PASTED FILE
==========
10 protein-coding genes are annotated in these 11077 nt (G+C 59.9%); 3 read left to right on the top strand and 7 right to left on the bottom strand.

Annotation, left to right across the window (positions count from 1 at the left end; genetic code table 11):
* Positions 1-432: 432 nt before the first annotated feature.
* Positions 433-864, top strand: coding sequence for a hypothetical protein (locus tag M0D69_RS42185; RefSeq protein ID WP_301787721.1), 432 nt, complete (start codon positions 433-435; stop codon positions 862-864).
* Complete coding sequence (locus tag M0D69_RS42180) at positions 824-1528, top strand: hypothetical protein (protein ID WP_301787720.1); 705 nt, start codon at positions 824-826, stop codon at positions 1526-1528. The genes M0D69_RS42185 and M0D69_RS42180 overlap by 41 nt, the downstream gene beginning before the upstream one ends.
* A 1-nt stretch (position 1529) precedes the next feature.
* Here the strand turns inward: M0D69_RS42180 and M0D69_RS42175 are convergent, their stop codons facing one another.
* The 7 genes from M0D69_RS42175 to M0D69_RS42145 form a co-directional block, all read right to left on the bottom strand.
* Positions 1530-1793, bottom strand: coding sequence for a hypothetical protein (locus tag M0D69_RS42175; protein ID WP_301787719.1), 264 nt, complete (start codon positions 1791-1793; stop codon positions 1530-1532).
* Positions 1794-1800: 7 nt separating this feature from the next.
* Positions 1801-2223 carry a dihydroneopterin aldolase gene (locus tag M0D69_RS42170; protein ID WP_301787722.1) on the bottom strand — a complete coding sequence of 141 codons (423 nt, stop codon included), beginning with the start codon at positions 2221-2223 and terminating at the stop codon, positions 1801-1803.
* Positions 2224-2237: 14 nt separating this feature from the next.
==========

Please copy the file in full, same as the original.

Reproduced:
10 protein-coding genes are annotated in these 11077 nt (G+C 59.9%); 3 read left to right on the top strand and 7 right to left on the bottom strand.

Annotation, left to right across the window (positions count from 1 at the left end; genetic code table 11):
* Positions 1-432: 432 nt before the first annotated feature.
* Positions 433-864, top strand: coding sequence for a hypothetical protein (locus tag M0D69_RS42185; RefSeq protein ID WP_301787721.1), 432 nt, complete (start codon positions 433-435; stop codon positions 862-864).
* Complete coding sequence (locus tag M0D69_RS42180) at positions 824-1528, top strand: hypothetical protein (protein ID WP_301787720.1); 705 nt, start codon at positions 824-826, stop codon at positions 1526-1528. The genes M0D69_RS42185 and M0D69_RS42180 overlap by 41 nt, the downstream gene beginning before the upstream one ends.
* A 1-nt stretch (position 1529) precedes the next feature.
* Here the strand turns inward: M0D69_RS42180 and M0D69_RS42175 are convergent, their stop codons facing one another.
* The 7 genes from M0D69_RS42175 to M0D69_RS42145 form a co-directional block, all read right to left on the bottom strand.
* Positions 1530-1793, bottom strand: coding sequence for a hypothetical protein (locus tag M0D69_RS42175; protein ID WP_301787719.1), 264 nt, complete (start codon positions 1791-1793; stop codon positions 1530-1532).
* Positions 1794-1800: 7 nt separating this feature from the next.
* Positions 1801-2223 carry a dihydroneopterin aldolase gene (locus tag M0D69_RS42170; protein ID WP_301787722.1) on the bottom strand — a complete coding sequence of 141 codons (423 nt, stop codon included), beginning with the start codon at positions 2221-2223 and terminating at the stop codon, positions 1801-1803.
* Positions 2224-2237: 14 nt separating this feature from the next.